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Saranac Lake school board approves CSEA union contract

September 21, 2012
By CHRIS KNIGHT - Senior Staff Writer (cknight@adirondackdailyenterprise.com) , Adirondack Daily Enterprise

SARANAC LAKE - The Saranac Lake Central School District has come to terms on a new, three-year contract with the union representing most of its non-teaching staff.

The district's Board of Education voted unanimously Wednesday to approve a memorandum of understanding with Civil Service Employees Association Local 817 Unit 6860. The union represents roughly 80 people: custodians, bus drivers, secretaries, teaching aides, food service workers, maintenance and clerical workers.

The deal gives the employees 3 percent salary increases in each year of the agreement, retroactive to July 1 of this year, when their last contract expired. It also requires all current members of the union, and future members eligible for benefits, to switch to a health insurance plan that costs the district less money than its current plan.

"We gave up some money on the salary in exchange for a cheaper health insurance plan," Superintendent Gerald Goldman said Thursday. "It's in the plus column for us."

The district gets its health insurance as part of a consortium that includes more than a half dozen other schools around the region.

Under the current "Classic Blue" plan from Excellus BlueCross BlueShield, the premium for family coverage costs the district $20,568, according to Dan Bower, the district's assistant superintendent for business. The family premium for the less costly plan, a PPO-J plan provided by Excellus, will be $18,720, Bower said.

CSEA members will also have to contribute to the cost of their own health insurance: 2 percent of the premium in year one of the contract, 2.25 percent year two and 2.5 percent in year three. Previously, they had contributed a fixed dollar amount. Switching to a percentage contribution has been a priority for school officials in their union negotiations this year, as they believe it's a more fair way to keep pace with the ever-increasing cost of benefits.

"In the short term, we're going to get some immediate savings, and in the long term, this will help us rein in the costs a little bit," Bower said. "Based on projections that other consortiums have done in switching to the PPO-J plan, they've been able to keep their premiums flat. We're hoping to experience the same thing."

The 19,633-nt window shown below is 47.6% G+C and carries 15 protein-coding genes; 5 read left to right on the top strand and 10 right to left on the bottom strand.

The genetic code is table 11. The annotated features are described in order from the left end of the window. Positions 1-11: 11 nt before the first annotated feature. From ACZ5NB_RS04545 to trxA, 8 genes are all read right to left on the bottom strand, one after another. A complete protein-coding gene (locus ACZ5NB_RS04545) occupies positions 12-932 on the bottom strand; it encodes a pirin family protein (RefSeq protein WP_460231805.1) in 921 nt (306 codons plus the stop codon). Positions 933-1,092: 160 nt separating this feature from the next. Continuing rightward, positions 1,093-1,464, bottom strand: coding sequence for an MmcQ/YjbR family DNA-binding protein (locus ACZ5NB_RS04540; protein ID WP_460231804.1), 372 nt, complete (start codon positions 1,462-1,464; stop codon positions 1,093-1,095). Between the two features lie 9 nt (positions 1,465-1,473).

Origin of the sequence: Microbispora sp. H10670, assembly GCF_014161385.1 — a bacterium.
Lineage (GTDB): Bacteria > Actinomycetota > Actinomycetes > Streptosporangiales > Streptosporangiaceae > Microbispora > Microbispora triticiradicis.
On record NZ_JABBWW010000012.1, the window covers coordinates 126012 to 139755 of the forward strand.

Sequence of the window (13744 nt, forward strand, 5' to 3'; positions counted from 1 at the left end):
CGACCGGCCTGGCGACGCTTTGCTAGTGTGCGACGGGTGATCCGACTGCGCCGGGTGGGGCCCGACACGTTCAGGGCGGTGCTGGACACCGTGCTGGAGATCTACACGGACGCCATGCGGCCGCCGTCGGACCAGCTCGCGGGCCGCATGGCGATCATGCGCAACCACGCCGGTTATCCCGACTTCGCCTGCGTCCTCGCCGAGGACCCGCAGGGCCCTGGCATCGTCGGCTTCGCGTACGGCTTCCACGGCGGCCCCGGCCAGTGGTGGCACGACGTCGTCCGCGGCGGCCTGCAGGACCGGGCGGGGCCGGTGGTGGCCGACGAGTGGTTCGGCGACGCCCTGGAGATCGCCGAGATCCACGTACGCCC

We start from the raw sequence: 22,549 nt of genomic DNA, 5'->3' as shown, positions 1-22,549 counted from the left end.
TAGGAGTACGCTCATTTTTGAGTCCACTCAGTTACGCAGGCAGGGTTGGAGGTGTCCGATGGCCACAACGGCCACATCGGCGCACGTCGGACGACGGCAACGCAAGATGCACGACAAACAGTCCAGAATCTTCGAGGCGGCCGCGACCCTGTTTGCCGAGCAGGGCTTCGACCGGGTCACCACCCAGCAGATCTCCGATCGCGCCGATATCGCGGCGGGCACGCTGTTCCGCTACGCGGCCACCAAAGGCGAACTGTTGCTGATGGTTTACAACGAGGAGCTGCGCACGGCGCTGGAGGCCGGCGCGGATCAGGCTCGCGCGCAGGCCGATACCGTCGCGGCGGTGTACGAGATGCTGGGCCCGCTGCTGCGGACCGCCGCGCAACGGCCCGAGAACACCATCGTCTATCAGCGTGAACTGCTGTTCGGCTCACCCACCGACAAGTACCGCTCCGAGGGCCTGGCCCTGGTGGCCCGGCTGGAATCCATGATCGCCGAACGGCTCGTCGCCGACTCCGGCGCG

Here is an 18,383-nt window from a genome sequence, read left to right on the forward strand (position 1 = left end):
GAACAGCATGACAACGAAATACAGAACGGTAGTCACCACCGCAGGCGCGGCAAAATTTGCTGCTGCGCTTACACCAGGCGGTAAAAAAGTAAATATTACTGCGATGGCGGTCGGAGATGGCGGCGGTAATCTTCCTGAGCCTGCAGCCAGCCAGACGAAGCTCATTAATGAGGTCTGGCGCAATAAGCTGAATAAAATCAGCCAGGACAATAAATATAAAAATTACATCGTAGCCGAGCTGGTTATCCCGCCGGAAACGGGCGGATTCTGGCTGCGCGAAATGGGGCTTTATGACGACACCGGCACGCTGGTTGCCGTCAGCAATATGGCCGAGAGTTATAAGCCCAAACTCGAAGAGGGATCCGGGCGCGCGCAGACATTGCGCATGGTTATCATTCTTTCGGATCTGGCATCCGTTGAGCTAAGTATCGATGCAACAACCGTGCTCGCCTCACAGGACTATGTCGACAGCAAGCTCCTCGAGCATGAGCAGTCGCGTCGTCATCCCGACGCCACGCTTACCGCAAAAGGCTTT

Matt Mayville, the union's president, said the contract was ratified by a 57-1 vote last week. He said it's a good deal for the district and the union.

"We started on this months ago, we went back and forth, and I think the outcome is fair for both sides," said Mayville, the senior custodian at Saranac Lake High School. "We came to a happy medium."

The union reviewed and compared the two health insurance plans and found there were no major concerns with switching to the lower cost plan, Mayville said. He said there was some initial reluctance among his members about giving up their fixed-dollar-amount health insurance contributions, "but we understand that (the district's) increases go by percentage.

"So I think with the percentages that we got to, the lower amount, I think it was fair for my members," Mayville said.

The district now has new contracts with all of its employees except the Saranac Lake Teachers' Association, which represents roughly 190 teachers and teaching assistants. Both sides recently declared an impasse in negotiations and have requested the assistance of a mediator from the state Public Employment Relations Board.

In August, the school board approved a new, three-year contract with the union representing its six administrators. It gives them incentives - namely higher annual pay hikes and smaller health insurance contributions - if they switch to the less costly health insurance plan. The administrators will also contribute a percentage of their health insurance premiums instead of a fixed dollar amount.

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Contact Chris Knight at 518-891-2600 ext. 24 or cknight@adirondackdailyenterprise.com.

 
 

 

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